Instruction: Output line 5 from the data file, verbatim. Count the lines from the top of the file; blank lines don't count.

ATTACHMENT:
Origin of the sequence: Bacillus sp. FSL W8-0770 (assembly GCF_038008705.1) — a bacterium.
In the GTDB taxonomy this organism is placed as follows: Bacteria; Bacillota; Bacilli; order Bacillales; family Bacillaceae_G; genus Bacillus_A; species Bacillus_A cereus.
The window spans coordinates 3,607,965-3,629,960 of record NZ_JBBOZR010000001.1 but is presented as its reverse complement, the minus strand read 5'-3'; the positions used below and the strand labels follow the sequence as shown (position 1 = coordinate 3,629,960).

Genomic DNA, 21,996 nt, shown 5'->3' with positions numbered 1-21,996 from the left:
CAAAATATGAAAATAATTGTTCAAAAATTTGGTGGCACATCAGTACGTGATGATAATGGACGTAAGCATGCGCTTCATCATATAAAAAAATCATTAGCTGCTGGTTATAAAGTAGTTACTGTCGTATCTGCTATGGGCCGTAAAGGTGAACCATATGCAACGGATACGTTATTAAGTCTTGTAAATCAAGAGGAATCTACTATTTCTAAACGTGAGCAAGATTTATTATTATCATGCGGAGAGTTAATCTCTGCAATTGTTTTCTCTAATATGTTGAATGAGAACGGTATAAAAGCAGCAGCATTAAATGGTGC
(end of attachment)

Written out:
CAAAATATGAAAATAATTGTTCAAAAATTTGGTGGCACATCAGTACGTGATGATAATGGACGTAAGCATGCGCTTCATCATATAAAAAAATCATTAGCTGCTGGTTATAAAGTAGTTACTGTCGTATCTGCTATGGGCCGTAAAGGTGAACCATATGCAACGGATACGTTATTAAGTCTTGTAAATCAAGAGGAATCTACTATTTCTAAACGTGAGCAAGATTTATTATTATCATGCGGAGAGTTAATCTCTGCAATTGTTTTCTCTAATATGTTGAATGAGAACGGTATAAAAGCAGCAGCATTAAATGGTGC